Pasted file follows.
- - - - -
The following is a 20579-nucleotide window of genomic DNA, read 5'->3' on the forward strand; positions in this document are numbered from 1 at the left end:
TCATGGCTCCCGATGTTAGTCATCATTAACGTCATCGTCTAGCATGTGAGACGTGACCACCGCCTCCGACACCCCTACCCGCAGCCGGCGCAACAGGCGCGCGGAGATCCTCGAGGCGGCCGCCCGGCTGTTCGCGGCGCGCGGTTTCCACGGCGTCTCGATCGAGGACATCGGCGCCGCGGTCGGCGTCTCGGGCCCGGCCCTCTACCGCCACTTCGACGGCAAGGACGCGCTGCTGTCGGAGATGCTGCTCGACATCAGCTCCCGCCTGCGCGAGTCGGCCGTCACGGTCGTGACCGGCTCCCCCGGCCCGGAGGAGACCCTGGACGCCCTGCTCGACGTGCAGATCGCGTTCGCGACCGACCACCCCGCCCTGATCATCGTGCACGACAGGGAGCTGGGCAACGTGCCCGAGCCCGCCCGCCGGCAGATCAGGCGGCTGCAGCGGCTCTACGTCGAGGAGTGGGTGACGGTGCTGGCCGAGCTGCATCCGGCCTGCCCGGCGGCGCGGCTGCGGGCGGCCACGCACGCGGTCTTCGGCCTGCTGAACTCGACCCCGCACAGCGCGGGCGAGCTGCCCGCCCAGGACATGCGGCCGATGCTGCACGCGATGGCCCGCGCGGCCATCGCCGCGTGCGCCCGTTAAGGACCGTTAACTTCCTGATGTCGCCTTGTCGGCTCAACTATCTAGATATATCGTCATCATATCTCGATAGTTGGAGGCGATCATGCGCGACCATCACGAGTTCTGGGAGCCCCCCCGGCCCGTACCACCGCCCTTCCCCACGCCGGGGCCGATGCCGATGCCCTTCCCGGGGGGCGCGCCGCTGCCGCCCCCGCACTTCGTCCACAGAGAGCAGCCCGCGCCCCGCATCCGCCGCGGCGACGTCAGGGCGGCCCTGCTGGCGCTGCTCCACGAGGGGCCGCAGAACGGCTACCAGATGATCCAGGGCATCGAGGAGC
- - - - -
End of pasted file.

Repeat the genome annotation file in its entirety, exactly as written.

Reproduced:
The following is a 20579-nucleotide window of genomic DNA, read 5'->3' on the forward strand; positions in this document are numbered from 1 at the left end:
TCATGGCTCCCGATGTTAGTCATCATTAACGTCATCGTCTAGCATGTGAGACGTGACCACCGCCTCCGACACCCCTACCCGCAGCCGGCGCAACAGGCGCGCGGAGATCCTCGAGGCGGCCGCCCGGCTGTTCGCGGCGCGCGGTTTCCACGGCGTCTCGATCGAGGACATCGGCGCCGCGGTCGGCGTCTCGGGCCCGGCCCTCTACCGCCACTTCGACGGCAAGGACGCGCTGCTGTCGGAGATGCTGCTCGACATCAGCTCCCGCCTGCGCGAGTCGGCCGTCACGGTCGTGACCGGCTCCCCCGGCCCGGAGGAGACCCTGGACGCCCTGCTCGACGTGCAGATCGCGTTCGCGACCGACCACCCCGCCCTGATCATCGTGCACGACAGGGAGCTGGGCAACGTGCCCGAGCCCGCCCGCCGGCAGATCAGGCGGCTGCAGCGGCTCTACGTCGAGGAGTGGGTGACGGTGCTGGCCGAGCTGCATCCGGCCTGCCCGGCGGCGCGGCTGCGGGCGGCCACGCACGCGGTCTTCGGCCTGCTGAACTCGACCCCGCACAGCGCGGGCGAGCTGCCCGCCCAGGACATGCGGCCGATGCTGCACGCGATGGCCCGCGCGGCCATCGCCGCGTGCGCCCGTTAAGGACCGTTAACTTCCTGATGTCGCCTTGTCGGCTCAACTATCTAGATATATCGTCATCATATCTCGATAGTTGGAGGCGATCATGCGCGACCATCACGAGTTCTGGGAGCCCCCCCGGCCCGTACCACCGCCCTTCCCCACGCCGGGGCCGATGCCGATGCCCTTCCCGGGGGGCGCGCCGCTGCCGCCCCCGCACTTCGTCCACAGAGAGCAGCCCGCGCCCCGCATCCGCCGCGGCGACGTCAGGGCGGCCCTGCTGGCGCTGCTCCACGAGGGGCCGCAGAACGGCTACCAGATGATCCAGGGCATCGAGGAGC